A review of "The Three Musketeers" — 1 year ago
It was too fantasical for me.
It was too fantasical for me.
Well written, excellent costumes and set, good actors. Everything was well done. I don’t normally watch TV, but this series was highly recommended by a few people, so I was encouraged to watch and did so without regret. I’m looking forward to Season 3.
I decided to go beyond orange juice as my breakfast drink. This not only tastes great, but has orange juice, and blueberries, mango, banana, apple, and concord grapes.
This is an old edition, but worth reading. I haven’t been to the Rijksmuseum, so I don’t know how many important works are covered in this book, but I was satisfied with the amount. It’s over 100 pages with a color plate on one page and a description on the next throughout the book. It’s hardcover, but small and lightweight enough to fit in a bag and bring to read on a commute. I thought it was going to be composed of all Dutch artists, but towards the end of the book there were a few artists from other countries.
Van Gogh wrote around 800 letters to his brother Theo. In this documentary we get to know Van Gogh on a personal level through some of these letters and John Hurt’s narration skills are a due complement to them.
Having just read Among the Bohemians by Virginia Nicholson, I got a closer look at one of the Bohemians, Stella Bowen. It’s a book about two female Australian painters close in age, Stella Bowen, born in 1893, and Grace Cossington Smith, born in 1892. They led completely different lives, never having met. Stella Bowen left for London on the eve of WWI, never returning to Australia, and Grace Cossington Smith who lived outside of Sydney all her life, having visited Europe two times in her life.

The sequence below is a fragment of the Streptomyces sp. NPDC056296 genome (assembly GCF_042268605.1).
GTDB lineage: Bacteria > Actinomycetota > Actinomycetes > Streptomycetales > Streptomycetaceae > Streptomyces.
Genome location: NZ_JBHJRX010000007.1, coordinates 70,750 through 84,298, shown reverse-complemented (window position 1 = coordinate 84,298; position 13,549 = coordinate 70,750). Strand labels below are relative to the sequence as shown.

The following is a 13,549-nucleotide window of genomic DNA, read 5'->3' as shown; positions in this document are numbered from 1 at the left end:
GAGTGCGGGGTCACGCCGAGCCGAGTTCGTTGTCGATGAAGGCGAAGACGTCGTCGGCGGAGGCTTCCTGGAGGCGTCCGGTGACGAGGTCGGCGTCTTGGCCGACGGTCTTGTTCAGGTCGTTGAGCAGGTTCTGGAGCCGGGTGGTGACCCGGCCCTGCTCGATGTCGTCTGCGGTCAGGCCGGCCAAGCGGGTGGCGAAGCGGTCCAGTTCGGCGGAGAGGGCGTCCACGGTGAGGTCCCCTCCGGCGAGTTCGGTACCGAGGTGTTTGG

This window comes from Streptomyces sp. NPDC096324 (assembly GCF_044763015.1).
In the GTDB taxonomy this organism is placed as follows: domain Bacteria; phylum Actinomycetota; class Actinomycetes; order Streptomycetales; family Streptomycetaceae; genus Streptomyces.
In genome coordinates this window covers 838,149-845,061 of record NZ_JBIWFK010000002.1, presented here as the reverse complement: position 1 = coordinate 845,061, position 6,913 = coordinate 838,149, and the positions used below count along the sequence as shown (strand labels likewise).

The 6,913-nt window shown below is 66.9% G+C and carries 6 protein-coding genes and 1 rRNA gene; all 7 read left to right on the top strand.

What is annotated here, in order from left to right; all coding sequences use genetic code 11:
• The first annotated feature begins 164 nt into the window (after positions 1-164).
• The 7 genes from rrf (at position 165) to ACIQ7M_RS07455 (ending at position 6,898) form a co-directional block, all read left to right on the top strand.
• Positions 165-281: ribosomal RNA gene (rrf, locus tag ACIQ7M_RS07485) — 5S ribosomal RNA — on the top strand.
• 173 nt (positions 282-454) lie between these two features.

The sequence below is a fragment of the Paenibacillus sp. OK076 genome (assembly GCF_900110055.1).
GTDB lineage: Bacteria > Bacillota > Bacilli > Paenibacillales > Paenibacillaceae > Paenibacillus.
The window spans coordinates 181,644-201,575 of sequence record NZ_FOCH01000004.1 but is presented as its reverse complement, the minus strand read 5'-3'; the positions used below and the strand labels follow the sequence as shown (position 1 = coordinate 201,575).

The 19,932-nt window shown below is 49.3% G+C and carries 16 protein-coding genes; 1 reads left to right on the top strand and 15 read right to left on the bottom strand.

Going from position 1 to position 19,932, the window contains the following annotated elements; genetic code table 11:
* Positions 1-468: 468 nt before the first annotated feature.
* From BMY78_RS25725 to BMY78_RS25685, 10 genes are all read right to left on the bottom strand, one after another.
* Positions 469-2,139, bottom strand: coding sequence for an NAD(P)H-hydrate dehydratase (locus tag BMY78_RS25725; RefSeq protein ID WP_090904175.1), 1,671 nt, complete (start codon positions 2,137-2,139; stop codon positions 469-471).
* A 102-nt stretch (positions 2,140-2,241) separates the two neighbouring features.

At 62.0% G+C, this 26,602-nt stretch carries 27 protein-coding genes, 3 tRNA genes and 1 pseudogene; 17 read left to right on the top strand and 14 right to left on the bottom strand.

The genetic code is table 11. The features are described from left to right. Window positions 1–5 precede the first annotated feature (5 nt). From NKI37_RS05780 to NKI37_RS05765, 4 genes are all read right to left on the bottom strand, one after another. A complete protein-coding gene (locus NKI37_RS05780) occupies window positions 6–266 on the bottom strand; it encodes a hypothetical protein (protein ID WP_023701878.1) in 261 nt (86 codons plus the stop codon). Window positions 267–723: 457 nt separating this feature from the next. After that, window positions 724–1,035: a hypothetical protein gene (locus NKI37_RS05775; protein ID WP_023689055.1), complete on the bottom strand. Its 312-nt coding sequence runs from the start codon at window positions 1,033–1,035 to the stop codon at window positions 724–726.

I was previously unaware of either artist, and this book introduced me to two painters worth looking at. I enjoyed reading about their lives as well. The book has a handful of color plates of each artist’s works as well as some black and white images of theirs and other artists of the era.
It’s composed of three DVDs and covers each museum collection, the Sistine and St. Peter’s. Good narration, information and visuals. Recommended to anyone interested in the Vatican City art collections.
This book was written for young adults, but I think anyone who is interested in reading about Michelangelo should read this. It’s an enjoyable biography containing much of the same information I’ve read about Michelangelo elsewhere, but in less detail. There were also a couple things I didn’t read about or forgot about in other books.
The writer’s experiences on the jobs are all too familiar to anyone who has ever held a bad, and or low-paying job. She raised some interesting points, but I thought it was a little depressing and found myself wanting to finish the book so I could move on to something more positive.
I had discs one and two in my Netflix queue. After watching disc one I decided I won’t waste my time with disc two. I would only recommend this to someone who knows nothing about the history of western art and is looking for a very brief overview. Even then, you can probably find a more enjoyable DVD on the same subject. The narrator wasn’t very enthusiastic and couldn’t pronounce some of the artists names properly. Overall, I thought it was poorly done.